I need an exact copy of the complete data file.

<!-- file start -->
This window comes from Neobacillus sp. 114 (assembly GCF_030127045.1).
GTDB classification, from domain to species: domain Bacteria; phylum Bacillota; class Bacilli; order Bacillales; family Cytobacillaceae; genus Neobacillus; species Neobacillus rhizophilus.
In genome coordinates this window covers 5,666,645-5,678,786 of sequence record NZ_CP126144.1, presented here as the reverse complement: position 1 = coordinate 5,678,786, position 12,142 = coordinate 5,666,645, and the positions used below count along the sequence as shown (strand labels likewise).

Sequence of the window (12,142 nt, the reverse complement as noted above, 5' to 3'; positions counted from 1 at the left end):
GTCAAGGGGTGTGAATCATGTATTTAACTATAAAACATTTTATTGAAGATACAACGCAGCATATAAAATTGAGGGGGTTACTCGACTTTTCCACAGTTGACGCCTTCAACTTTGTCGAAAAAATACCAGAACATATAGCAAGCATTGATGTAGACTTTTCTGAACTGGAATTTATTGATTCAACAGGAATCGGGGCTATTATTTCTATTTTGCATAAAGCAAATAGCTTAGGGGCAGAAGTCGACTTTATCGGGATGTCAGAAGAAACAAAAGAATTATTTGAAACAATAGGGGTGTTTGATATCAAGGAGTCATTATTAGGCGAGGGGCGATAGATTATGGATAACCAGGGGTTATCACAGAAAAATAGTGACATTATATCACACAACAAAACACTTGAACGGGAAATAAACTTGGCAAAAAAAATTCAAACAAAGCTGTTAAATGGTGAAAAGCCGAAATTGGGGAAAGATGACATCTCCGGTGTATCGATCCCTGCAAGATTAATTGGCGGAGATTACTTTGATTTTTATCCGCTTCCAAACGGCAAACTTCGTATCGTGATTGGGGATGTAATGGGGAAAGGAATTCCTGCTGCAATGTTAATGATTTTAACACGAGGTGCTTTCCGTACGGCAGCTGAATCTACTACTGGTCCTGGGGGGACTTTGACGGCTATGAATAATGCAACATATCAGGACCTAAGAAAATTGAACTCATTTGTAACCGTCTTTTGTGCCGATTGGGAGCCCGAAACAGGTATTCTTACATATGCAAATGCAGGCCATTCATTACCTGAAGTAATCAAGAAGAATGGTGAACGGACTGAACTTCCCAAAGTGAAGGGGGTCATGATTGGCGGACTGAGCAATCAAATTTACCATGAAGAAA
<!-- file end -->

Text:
This window comes from Neobacillus sp. 114 (assembly GCF_030127045.1).
GTDB classification, from domain to species: domain Bacteria; phylum Bacillota; class Bacilli; order Bacillales; family Cytobacillaceae; genus Neobacillus; species Neobacillus rhizophilus.
In genome coordinates this window covers 5,666,645-5,678,786 of sequence record NZ_CP126144.1, presented here as the reverse complement: position 1 = coordinate 5,678,786, position 12,142 = coordinate 5,666,645, and the positions used below count along the sequence as shown (strand labels likewise).

Sequence of the window (12,142 nt, the reverse complement as noted above, 5' to 3'; positions counted from 1 at the left end):
GTCAAGGGGTGTGAATCATGTATTTAACTATAAAACATTTTATTGAAGATACAACGCAGCATATAAAATTGAGGGGGTTACTCGACTTTTCCACAGTTGACGCCTTCAACTTTGTCGAAAAAATACCAGAACATATAGCAAGCATTGATGTAGACTTTTCTGAACTGGAATTTATTGATTCAACAGGAATCGGGGCTATTATTTCTATTTTGCATAAAGCAAATAGCTTAGGGGCAGAAGTCGACTTTATCGGGATGTCAGAAGAAACAAAAGAATTATTTGAAACAATAGGGGTGTTTGATATCAAGGAGTCATTATTAGGCGAGGGGCGATAGATTATGGATAACCAGGGGTTATCACAGAAAAATAGTGACATTATATCACACAACAAAACACTTGAACGGGAAATAAACTTGGCAAAAAAAATTCAAACAAAGCTGTTAAATGGTGAAAAGCCGAAATTGGGGAAAGATGACATCTCCGGTGTATCGATCCCTGCAAGATTAATTGGCGGAGATTACTTTGATTTTTATCCGCTTCCAAACGGCAAACTTCGTATCGTGATTGGGGATGTAATGGGGAAAGGAATTCCTGCTGCAATGTTAATGATTTTAACACGAGGTGCTTTCCGTACGGCAGCTGAATCTACTACTGGTCCTGGGGGGACTTTGACGGCTATGAATAATGCAACATATCAGGACCTAAGAAAATTGAACTCATTTGTAACCGTCTTTTGTGCCGATTGGGAGCCCGAAACAGGTATTCTTACATATGCAAATGCAGGCCATTCATTACCTGAAGTAATCAAGAAGAATGGTGAACGGACTGAACTTCCCAAAGTGAAGGGGGTCATGATTGGCGGACTGAGCAATCAAATTTACCATGAAGAAA